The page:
A pastoral ballad in twenty anapestic quatrains, not signed. The poet, a bashful swain, could not bring himself to confess his love to Fidelia, who upon parting had complained of the restraints society imposes upon sincere friendships. Now the poet despairs of ever winning her love: "No cattle have I that might low | The music of wealth in her ear; | Not a sheep, not a lamb, can shew, | To prove my affection sincere." He gives himself over to despair while expressing nothing but good wishes towards Fidelia.
In vain, foolish heart, do you grieve
And fruitless those tears that do flow,
Yet weeping does sorrow relieve;
And a sigh is a comfort for woe.
Ah me! my Fidelia, no more
With thee thro' the valley I'll stray
The valley that pleas'd me before,
Alas! it no longer seems gay.
How heavenly then was her speech!
How fondly upon it I hung!
She spoke what an angel might teach:
And wisdom dropp'd sweet from her tongue.
Yet ne'er cou'd my simpleton heart,
Tho' goodness beam'd rich from her eye,
The flow of its feeling impart,
No language it knew but — a sigh.
Did I but attempt to disclose
The passion that reign'd in my breast,
In love-taught confusion it rose,
And the new-born accents represt.
Yet sure she ne'er pointed a frown;
Ne'er drest her in dignity look;
No guardian contempt sent down,
To discourage the freedom I took.
Oh no! she is meek as the morn,
In May that illumines the green;
As the air from the sweet-scented thorn;
As the breath of honey-mouth'd bean.
She is mild as the Moon's milky beam,
That silent steals over the hills;
She is gentle as heavens sent dream,
That the mind of an innocent fills.
When we parted she tenderly sigh'd;
Soft pity her bosom did swell
When I wept with compassion she cry'd,
She scarcely cou'd sob out — farewell.
"How vain are all forms and and art!
How mean!" my Fidelia wou'd say;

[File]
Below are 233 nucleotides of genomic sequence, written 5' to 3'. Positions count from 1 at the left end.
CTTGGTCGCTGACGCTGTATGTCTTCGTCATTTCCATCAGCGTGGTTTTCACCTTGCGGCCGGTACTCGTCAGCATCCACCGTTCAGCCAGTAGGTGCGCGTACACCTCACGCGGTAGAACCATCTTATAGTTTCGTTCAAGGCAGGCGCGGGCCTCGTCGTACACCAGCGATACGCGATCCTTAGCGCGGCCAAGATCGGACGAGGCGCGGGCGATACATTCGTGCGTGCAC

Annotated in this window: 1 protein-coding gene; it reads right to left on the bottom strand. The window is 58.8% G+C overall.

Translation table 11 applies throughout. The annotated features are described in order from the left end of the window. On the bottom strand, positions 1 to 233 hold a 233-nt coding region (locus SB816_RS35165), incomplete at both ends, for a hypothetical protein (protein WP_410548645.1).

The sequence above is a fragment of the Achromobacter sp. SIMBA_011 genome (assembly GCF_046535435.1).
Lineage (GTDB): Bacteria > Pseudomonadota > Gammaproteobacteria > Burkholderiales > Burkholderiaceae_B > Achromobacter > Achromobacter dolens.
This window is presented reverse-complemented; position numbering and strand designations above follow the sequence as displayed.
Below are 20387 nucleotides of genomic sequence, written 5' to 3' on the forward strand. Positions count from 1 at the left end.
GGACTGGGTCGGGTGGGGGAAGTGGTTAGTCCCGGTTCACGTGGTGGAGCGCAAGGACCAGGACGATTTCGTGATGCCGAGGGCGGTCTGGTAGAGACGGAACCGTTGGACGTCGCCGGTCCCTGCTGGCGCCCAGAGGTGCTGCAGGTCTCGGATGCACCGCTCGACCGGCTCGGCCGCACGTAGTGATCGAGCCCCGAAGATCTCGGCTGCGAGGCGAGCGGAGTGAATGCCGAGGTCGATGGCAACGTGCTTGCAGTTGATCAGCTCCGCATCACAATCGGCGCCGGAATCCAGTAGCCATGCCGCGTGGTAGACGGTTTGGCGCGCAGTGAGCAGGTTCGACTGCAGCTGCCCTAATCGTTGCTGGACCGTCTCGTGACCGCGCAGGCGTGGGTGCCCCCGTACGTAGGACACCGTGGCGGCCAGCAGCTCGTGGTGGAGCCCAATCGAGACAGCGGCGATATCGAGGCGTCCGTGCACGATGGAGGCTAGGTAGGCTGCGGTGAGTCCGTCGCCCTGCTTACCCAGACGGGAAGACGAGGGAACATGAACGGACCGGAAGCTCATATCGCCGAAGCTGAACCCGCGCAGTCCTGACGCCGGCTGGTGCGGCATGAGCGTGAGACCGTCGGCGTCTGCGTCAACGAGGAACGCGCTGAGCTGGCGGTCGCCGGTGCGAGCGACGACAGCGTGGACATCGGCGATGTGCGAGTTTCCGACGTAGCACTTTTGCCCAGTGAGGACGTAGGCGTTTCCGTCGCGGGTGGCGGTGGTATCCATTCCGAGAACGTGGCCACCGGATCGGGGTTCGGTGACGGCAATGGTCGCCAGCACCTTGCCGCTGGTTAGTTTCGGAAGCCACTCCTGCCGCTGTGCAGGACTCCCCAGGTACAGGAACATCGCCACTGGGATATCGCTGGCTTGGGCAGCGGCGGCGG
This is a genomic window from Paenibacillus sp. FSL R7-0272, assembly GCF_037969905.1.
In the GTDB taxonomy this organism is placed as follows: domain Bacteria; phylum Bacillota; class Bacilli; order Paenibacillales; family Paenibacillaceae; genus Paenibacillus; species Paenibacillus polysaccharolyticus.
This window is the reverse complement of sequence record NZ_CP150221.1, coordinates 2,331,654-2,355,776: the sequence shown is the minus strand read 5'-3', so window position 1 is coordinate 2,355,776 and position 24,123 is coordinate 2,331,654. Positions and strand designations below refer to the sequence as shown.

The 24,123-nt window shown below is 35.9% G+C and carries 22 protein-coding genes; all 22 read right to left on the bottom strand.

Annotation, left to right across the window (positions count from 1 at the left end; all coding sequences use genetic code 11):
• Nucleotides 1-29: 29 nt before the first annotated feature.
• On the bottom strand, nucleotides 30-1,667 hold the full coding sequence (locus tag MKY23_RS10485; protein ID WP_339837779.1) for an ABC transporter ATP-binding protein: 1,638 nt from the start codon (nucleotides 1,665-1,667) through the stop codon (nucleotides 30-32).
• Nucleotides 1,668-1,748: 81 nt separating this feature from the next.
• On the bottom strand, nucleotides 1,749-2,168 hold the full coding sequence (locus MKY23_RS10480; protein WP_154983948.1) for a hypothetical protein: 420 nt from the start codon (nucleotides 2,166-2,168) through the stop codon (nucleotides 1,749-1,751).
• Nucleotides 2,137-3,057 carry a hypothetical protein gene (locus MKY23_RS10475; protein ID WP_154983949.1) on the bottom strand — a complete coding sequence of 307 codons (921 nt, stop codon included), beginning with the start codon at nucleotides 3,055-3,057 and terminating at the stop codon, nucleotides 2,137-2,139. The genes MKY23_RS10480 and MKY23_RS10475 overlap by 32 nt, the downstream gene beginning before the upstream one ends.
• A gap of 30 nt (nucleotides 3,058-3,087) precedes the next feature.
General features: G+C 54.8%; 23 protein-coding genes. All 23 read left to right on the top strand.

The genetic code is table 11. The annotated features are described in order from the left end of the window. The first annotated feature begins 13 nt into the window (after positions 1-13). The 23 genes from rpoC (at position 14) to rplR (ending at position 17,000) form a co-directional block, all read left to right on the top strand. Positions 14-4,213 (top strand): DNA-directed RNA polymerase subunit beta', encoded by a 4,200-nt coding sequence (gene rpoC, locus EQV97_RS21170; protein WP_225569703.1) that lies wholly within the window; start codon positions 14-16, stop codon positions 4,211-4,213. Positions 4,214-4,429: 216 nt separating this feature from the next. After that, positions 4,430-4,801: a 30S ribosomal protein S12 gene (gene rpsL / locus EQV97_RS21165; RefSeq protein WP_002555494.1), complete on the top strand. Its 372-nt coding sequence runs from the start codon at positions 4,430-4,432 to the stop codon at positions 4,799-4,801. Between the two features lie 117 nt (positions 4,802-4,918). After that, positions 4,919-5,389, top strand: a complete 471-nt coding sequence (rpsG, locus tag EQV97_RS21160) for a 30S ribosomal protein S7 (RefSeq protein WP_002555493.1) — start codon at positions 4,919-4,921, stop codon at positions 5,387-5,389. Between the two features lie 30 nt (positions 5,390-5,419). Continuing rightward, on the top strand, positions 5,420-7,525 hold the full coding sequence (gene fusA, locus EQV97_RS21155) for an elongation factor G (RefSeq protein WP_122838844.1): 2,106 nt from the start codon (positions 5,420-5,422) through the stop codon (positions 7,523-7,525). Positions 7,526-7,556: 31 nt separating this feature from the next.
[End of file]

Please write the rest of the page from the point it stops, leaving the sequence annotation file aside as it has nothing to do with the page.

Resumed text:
"They fetter the spring of the heart,
And dim the affectionate ray.
"Sure nought can forbid, that is good,
The pleasing converse of a friend;
True modesty ne'er was a prude;
On shew it can never depend."
Then can my Fidelia grieve?
Can friendship her bosom so move?
Must he whom she weeps so to leave,
Despair of obtaining her love?
Hush'd-dead be such thought in my breast—
O no! She must never be mine—
Tho' to think it be death to my rest,
Compell'd by my fate I resign.
Some youth she's allotted to bless
Who shines in a loftier sphere—
He may triumph — my fortune is less—
But I'll die if he hold her so dear.
No cattle have I that might low
The music of wealth in her ear;
Not a sheep, not a lamb, can shew,
To prove my affection sincere.
Ah! thus may the fortunate woo,
Who have drank of felicity's show'r—
I have nought but a heart that is true—
Alack! What a pitiful dow'r.
Yet shed, ye kind Gods, on the pair
The joy that I never can have—
Long after I'm eas'd of my care—
Long after I'm laid in — my grave.
A stranger henceforth to delight,
To solitude's comfort I'll fly—
I will court the sweet gloom of the night,
And chaunt to the nightingale's sigh.
When midnight's black horrors do creep,
Like frost, thro' the wanderer's breast—
When flow'rets in sorrow do weep,
And all nature in mourning is drest;
O then before heaven I'll kneel—
"May God my Fidelia defend—
May the pangs and the torture I feel,
Ne'er wreath the dear heart of my friend."